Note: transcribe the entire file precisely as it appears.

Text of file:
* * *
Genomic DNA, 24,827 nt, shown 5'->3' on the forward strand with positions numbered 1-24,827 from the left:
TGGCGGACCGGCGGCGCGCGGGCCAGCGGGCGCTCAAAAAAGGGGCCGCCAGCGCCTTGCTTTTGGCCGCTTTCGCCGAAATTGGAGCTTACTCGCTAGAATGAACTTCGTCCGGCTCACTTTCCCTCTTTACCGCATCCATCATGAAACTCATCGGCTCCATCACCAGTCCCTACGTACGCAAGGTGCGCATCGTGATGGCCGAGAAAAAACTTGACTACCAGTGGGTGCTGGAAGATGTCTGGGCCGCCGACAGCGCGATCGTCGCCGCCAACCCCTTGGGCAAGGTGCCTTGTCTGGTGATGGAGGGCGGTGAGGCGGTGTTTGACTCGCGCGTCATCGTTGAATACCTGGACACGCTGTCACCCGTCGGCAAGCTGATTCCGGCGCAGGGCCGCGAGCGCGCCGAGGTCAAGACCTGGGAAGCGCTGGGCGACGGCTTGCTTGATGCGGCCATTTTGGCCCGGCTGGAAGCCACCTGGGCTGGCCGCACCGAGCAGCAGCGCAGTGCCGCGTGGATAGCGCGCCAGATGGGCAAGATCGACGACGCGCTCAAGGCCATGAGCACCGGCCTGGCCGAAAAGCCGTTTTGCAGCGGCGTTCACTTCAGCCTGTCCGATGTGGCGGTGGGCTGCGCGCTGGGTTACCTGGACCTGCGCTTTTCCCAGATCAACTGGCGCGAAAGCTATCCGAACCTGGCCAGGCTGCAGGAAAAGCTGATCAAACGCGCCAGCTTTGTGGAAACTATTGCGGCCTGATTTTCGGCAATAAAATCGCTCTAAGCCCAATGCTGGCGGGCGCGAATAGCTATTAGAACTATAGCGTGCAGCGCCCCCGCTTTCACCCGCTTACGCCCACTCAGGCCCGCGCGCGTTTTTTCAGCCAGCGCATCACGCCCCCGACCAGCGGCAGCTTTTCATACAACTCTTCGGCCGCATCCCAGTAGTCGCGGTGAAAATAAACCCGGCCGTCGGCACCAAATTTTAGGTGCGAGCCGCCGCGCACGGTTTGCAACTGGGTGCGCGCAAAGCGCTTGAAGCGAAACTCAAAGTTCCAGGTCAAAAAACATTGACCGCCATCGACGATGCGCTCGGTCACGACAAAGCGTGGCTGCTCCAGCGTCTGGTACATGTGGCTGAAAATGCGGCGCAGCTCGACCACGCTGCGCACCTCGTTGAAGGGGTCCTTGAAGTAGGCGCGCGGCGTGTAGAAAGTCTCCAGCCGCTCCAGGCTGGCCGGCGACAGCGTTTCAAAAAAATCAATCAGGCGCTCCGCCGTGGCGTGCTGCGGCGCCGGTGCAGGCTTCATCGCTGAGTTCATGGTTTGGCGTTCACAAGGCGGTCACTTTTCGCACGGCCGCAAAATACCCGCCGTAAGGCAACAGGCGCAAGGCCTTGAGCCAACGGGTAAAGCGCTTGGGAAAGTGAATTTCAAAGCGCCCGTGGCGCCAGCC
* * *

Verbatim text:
Genomic DNA, 24,827 nt, shown 5'->3' on the forward strand with positions numbered 1-24,827 from the left:
TGGCGGACCGGCGGCGCGCGGGCCAGCGGGCGCTCAAAAAAGGGGCCGCCAGCGCCTTGCTTTTGGCCGCTTTCGCCGAAATTGGAGCTTACTCGCTAGAATGAACTTCGTCCGGCTCACTTTCCCTCTTTACCGCATCCATCATGAAACTCATCGGCTCCATCACCAGTCCCTACGTACGCAAGGTGCGCATCGTGATGGCCGAGAAAAAACTTGACTACCAGTGGGTGCTGGAAGATGTCTGGGCCGCCGACAGCGCGATCGTCGCCGCCAACCCCTTGGGCAAGGTGCCTTGTCTGGTGATGGAGGGCGGTGAGGCGGTGTTTGACTCGCGCGTCATCGTTGAATACCTGGACACGCTGTCACCCGTCGGCAAGCTGATTCCGGCGCAGGGCCGCGAGCGCGCCGAGGTCAAGACCTGGGAAGCGCTGGGCGACGGCTTGCTTGATGCGGCCATTTTGGCCCGGCTGGAAGCCACCTGGGCTGGCCGCACCGAGCAGCAGCGCAGTGCCGCGTGGATAGCGCGCCAGATGGGCAAGATCGACGACGCGCTCAAGGCCATGAGCACCGGCCTGGCCGAAAAGCCGTTTTGCAGCGGCGTTCACTTCAGCCTGTCCGATGTGGCGGTGGGCTGCGCGCTGGGTTACCTGGACCTGCGCTTTTCCCAGATCAACTGGCGCGAAAGCTATCCGAACCTGGCCAGGCTGCAGGAAAAGCTGATCAAACGCGCCAGCTTTGTGGAAACTATTGCGGCCTGATTTTCGGCAATAAAATCGCTCTAAGCCCAATGCTGGCGGGCGCGAATAGCTATTAGAACTATAGCGTGCAGCGCCCCCGCTTTCACCCGCTTACGCCCACTCAGGCCCGCGCGCGTTTTTTCAGCCAGCGCATCACGCCCCCGACCAGCGGCAGCTTTTCATACAACTCTTCGGCCGCATCCCAGTAGTCGCGGTGAAAATAAACCCGGCCGTCGGCACCAAATTTTAGGTGCGAGCCGCCGCGCACGGTTTGCAACTGGGTGCGCGCAAAGCGCTTGAAGCGAAACTCAAAGTTCCAGGTCAAAAAACATTGACCGCCATCGACGATGCGCTCGGTCACGACAAAGCGTGGCTGCTCCAGCGTCTGGTACATGTGGCTGAAAATGCGGCGCAGCTCGACCACGCTGCGCACCTCGTTGAAGGGGTCCTTGAAGTAGGCGCGCGGCGTGTAGAAAGTCTCCAGCCGCTCCAGGCTGGCCGGCGACAGCGTTTCAAAAAAATCAATCAGGCGCTCCGCCGTGGCGTGCTGCGGCGCCGGTGCAGGCTTCATCGCTGAGTTCATGGTTTGGCGTTCACAAGGCGGTCACTTTTCGCACGGCCGCAAAATACCCGCCGTAAGGCAACAGGCGCAAGGCCTTGAGCCAACGGGTAAAGCGCTTGGGAAAGTGAATTTCAAAGCGCCCGTGGCGCCAGCC